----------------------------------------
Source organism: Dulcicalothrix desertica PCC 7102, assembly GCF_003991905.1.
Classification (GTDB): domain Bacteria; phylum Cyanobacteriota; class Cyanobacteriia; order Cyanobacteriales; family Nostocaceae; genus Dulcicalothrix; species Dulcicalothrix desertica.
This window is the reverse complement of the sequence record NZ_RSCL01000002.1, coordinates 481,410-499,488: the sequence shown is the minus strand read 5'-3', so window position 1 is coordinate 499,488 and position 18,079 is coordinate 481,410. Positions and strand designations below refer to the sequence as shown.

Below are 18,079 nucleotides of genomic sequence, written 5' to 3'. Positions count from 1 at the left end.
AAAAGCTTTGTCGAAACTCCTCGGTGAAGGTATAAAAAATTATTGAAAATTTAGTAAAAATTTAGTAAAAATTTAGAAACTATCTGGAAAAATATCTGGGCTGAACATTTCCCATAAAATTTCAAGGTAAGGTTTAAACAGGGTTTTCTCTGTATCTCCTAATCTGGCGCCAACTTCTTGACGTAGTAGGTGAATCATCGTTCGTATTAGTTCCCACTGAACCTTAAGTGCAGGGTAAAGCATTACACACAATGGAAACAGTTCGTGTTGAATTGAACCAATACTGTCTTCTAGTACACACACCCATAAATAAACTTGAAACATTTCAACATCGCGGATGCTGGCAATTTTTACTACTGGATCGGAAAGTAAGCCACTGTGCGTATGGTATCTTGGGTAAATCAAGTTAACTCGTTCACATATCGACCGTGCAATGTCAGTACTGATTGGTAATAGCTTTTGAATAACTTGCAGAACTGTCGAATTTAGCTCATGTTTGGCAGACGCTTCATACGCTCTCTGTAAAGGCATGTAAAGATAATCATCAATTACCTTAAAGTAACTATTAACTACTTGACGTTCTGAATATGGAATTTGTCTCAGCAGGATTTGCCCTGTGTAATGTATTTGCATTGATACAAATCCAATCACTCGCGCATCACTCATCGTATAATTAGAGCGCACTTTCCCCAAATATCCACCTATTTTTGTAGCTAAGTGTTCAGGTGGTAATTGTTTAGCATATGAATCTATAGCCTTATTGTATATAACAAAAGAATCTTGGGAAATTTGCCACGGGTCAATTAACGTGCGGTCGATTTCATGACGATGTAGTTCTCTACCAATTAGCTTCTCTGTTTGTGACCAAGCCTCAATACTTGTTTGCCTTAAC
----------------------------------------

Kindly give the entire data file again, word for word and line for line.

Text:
Source organism: Dulcicalothrix desertica PCC 7102, assembly GCF_003991905.1.
Classification (GTDB): domain Bacteria; phylum Cyanobacteriota; class Cyanobacteriia; order Cyanobacteriales; family Nostocaceae; genus Dulcicalothrix; species Dulcicalothrix desertica.
This window is the reverse complement of the sequence record NZ_RSCL01000002.1, coordinates 481,410-499,488: the sequence shown is the minus strand read 5'-3', so window position 1 is coordinate 499,488 and position 18,079 is coordinate 481,410. Positions and strand designations below refer to the sequence as shown.

Below are 18,079 nucleotides of genomic sequence, written 5' to 3'. Positions count from 1 at the left end.
AAAAGCTTTGTCGAAACTCCTCGGTGAAGGTATAAAAAATTATTGAAAATTTAGTAAAAATTTAGTAAAAATTTAGAAACTATCTGGAAAAATATCTGGGCTGAACATTTCCCATAAAATTTCAAGGTAAGGTTTAAACAGGGTTTTCTCTGTATCTCCTAATCTGGCGCCAACTTCTTGACGTAGTAGGTGAATCATCGTTCGTATTAGTTCCCACTGAACCTTAAGTGCAGGGTAAAGCATTACACACAATGGAAACAGTTCGTGTTGAATTGAACCAATACTGTCTTCTAGTACACACACCCATAAATAAACTTGAAACATTTCAACATCGCGGATGCTGGCAATTTTTACTACTGGATCGGAAAGTAAGCCACTGTGCGTATGGTATCTTGGGTAAATCAAGTTAACTCGTTCACATATCGACCGTGCAATGTCAGTACTGATTGGTAATAGCTTTTGAATAACTTGCAGAACTGTCGAATTTAGCTCATGTTTGGCAGACGCTTCATACGCTCTCTGTAAAGGCATGTAAAGATAATCATCAATTACCTTAAAGTAACTATTAACTACTTGACGTTCTGAATATGGAATTTGTCTCAGCAGGATTTGCCCTGTGTAATGTATTTGCATTGATACAAATCCAATCACTCGCGCATCACTCATCGTATAATTAGAGCGCACTTTCCCCAAATATCCACCTATTTTTGTAGCTAAGTGTTCAGGTGGTAATTGTTTAGCATATGAATCTATAGCCTTATTGTATATAACAAAAGAATCTTGGGAAATTTGCCACGGGTCAATTAACGTGCGGTCGATTTCATGACGATGTAGTTCTCTACCAATTAGCTTCTCTGTTTGTGACCAAGCCTCAATACTTGTTTGCCTTAAC